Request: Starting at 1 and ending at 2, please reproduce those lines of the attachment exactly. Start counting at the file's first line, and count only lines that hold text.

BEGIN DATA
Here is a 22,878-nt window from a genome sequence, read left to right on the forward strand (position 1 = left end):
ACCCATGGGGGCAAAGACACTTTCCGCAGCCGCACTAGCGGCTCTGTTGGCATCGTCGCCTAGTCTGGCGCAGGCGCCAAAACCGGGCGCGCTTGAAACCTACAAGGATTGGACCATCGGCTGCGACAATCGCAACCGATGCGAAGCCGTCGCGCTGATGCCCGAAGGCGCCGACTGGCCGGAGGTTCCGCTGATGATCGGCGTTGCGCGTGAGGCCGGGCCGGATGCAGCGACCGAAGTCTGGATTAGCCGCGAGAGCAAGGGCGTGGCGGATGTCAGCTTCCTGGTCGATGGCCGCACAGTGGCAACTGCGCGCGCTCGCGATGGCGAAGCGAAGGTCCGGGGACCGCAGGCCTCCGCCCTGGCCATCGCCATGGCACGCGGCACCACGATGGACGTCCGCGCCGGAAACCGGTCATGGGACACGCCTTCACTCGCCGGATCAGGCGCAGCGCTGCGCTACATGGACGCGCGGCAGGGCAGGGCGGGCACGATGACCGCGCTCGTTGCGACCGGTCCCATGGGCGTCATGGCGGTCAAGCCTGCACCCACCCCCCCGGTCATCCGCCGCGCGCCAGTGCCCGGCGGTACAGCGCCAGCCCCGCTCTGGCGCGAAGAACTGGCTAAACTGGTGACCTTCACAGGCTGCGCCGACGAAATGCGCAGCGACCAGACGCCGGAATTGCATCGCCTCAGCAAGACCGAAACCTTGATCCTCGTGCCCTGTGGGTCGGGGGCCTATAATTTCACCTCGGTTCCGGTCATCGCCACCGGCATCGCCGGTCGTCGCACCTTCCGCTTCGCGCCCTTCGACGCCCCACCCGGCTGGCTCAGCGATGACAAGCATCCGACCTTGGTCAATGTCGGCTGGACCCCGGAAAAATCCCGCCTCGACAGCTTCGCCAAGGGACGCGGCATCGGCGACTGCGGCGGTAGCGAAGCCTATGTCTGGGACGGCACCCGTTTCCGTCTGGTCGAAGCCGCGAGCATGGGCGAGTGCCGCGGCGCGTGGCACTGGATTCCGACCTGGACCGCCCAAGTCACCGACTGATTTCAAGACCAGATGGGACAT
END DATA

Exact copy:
Here is a 22,878-nt window from a genome sequence, read left to right on the forward strand (position 1 = left end):
ACCCATGGGGGCAAAGACACTTTCCGCAGCCGCACTAGCGGCTCTGTTGGCATCGTCGCCTAGTCTGGCGCAGGCGCCAAAACCGGGCGCGCTTGAAACCTACAAGGATTGGACCATCGGCTGCGACAATCGCAACCGATGCGAAGCCGTCGCGCTGATGCCCGAAGGCGCCGACTGGCCGGAGGTTCCGCTGATGATCGGCGTTGCGCGTGAGGCCGGGCCGGATGCAGCGACCGAAGTCTGGATTAGCCGCGAGAGCAAGGGCGTGGCGGATGTCAGCTTCCTGGTCGATGGCCGCACAGTGGCAACTGCGCGCGCTCGCGATGGCGAAGCGAAGGTCCGGGGACCGCAGGCCTCCGCCCTGGCCATCGCCATGGCACGCGGCACCACGATGGACGTCCGCGCCGGAAACCGGTCATGGGACACGCCTTCACTCGCCGGATCAGGCGCAGCGCTGCGCTACATGGACGCGCGGCAGGGCAGGGCGGGCACGATGACCGCGCTCGTTGCGACCGGTCCCATGGGCGTCATGGCGGTCAAGCCTGCACCCACCCCCCCGGTCATCCGCCGCGCGCCAGTGCCCGGCGGTACAGCGCCAGCCCCGCTCTGGCGCGAAGAACTGGCTAAACTGGTGACCTTCACAGGCTGCGCCGACGAAATGCGCAGCGACCAGACGCCGGAATTGCATCGCCTCAGCAAGACCGAAACCTTGATCCTCGTGCCCTGTGGGTCGGGGGCCTATAATTTCACCTCGGTTCCGGTCATCGCCACCGGCATCGCCGGTCGTCGCACCTTCCGCTTCGCGCCCTTCGACGCCCCACCCGGCTGGCTCAGCGATGACAAGCATCCGACCTTGGTCAATGTCGGCTGGACCCCGGAAAAATCCCGCCTCGACAGCTTCGCCAAGGGACGCGGCATCGGCGACTGCGGCGGTAGCGAAGCCTATGTCTGGGACGGCACCCGTTTCCGTCTGGTCGAAGCCGCGAGCATGGGCGAGTGCCGCGGCGCGTGGCACTGGATTCCGACCTGGACCGCCCAAGTCACCGACTGATTTCAAGACCAGATGGGACAT